McHenry High School's student-written and -edited newspaper

The McHenry Messenger

McHenry High School's student-written and -edited newspaper

The McHenry Messenger

McHenry High School's student-written and -edited newspaper

The McHenry Messenger

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Treats on wheels

MCHS’s adjusted learning program runs the Treat Trolley, a program run to help students develop more skills and have a good time doing it 
Special education teacher rolls through the halls on Friday mornings with her adjusted learning students to hand out snacks on the Treat Trolley.

A teacher, hearing a knock on the door, goes to open it. She has forgotten what day it is, but is very pleasantly surprised to see the treat trolley and students waiting for her. It is Friday and her AIM is curious as to who is at the door. The teacher purchases her snacks from the students, and is happy with her Doritos and soda.

The treat trolley is a program run in MCHS’s adjusted learning program, to help the students to build social and job-related skills, as well as a fun way for students to incorporate this into their classwork. This program started in November of this school year.

“Students had to write resumes, fill out job applications, and interview for their Treat Trolley positions,” said special educator Rachel Hanson. “While ‘at work,’ the students track inventory, stock products, count money and practice a slew of soft skills necessary for finding and maintaining employment.”

The students who participate love taking part in the trolley. They have fun while also building more and more skills that will help not only in the future, but also in the present.

“My favorite part is getting to see and interact with other students, teachers, and classrooms,”   said freshman Kambrie Voltaire.

The trolley allows kids to build their math skills, as well as skills like taking inventory, all while having fun.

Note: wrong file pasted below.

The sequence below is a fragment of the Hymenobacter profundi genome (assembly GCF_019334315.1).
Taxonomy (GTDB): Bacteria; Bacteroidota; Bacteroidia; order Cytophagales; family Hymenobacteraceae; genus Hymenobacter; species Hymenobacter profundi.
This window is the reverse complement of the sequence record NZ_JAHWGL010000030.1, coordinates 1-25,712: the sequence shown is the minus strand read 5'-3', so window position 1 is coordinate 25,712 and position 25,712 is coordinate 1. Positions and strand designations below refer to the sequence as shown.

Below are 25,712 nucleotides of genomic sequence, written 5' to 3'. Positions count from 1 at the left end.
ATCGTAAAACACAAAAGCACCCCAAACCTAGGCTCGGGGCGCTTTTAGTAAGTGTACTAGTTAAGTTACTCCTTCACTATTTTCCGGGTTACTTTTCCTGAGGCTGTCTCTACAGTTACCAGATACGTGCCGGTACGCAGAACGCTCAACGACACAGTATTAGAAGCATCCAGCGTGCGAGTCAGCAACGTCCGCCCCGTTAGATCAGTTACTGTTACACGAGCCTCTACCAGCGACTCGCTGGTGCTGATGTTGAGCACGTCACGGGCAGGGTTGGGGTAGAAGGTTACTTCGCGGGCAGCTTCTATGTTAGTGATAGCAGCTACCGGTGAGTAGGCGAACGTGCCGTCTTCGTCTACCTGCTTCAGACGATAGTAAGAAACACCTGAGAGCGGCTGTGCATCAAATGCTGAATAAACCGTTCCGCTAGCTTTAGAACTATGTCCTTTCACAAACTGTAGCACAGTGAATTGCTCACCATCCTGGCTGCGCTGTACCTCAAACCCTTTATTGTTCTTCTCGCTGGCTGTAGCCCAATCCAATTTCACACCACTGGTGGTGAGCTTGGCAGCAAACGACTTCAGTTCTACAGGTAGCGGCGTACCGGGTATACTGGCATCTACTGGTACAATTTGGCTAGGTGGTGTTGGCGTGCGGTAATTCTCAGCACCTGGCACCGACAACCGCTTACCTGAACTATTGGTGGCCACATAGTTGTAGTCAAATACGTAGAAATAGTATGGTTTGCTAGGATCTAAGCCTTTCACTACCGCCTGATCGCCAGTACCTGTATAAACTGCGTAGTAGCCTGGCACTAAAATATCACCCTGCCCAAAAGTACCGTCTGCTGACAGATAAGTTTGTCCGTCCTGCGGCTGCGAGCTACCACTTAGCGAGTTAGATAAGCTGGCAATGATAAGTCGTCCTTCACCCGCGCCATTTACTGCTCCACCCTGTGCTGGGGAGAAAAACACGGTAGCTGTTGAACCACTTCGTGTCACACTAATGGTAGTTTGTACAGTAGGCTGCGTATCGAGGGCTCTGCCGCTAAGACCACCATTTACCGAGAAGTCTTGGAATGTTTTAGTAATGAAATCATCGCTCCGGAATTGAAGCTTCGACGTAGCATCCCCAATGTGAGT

“My favorite part is selling items, and my favorite treat to sell is cookies,” said senior Sara Ostrander. “I also really liked doing inventory for the trolley.”

Math seems to be one of the more popular aspects of the trolley, along with selling the items.

“My favorite part was doing inventory and math for the trolley,” said junior Roland Ostrander. “I really liked selling sodas like root beer.”

Some teachers are regular customers at the Friday treat trolley, with many enjoying seeing the students grow throughout the year.

“I love the treat trolley,” said Social Science Division Chair, Sean Sterner. “The adjusted learning students do a tremendous job of serving us each week, and it’s fun to see them grow in their skills throughout the year.”

Teachers who frequent the trolley not only do so for the goodies that are sold, but for being able to see the students and see them grow.

“My favorite part is being able to interact with the adjusted learning students,” says Sterner. “It’s impossible not to be lifted up by their positive energy and it’s one of the highlights of my day each Friday.”

The trolley not only benefits the adjusted learning students, but MCHS as a whole.

“The treat trolley is a huge benefit to MCHS,” said Sterner. “We strive to be a school that values inclusion, and the treat trolley is one way to put action towards that value.”

The trolley helps students work with things like math and social skills.

“I am very excited that our students have a meaningful opportunity to practice their skills while engaging with the school community,” said Hanson. “It’s also important for staff and students from all over the building to get to know our students.”

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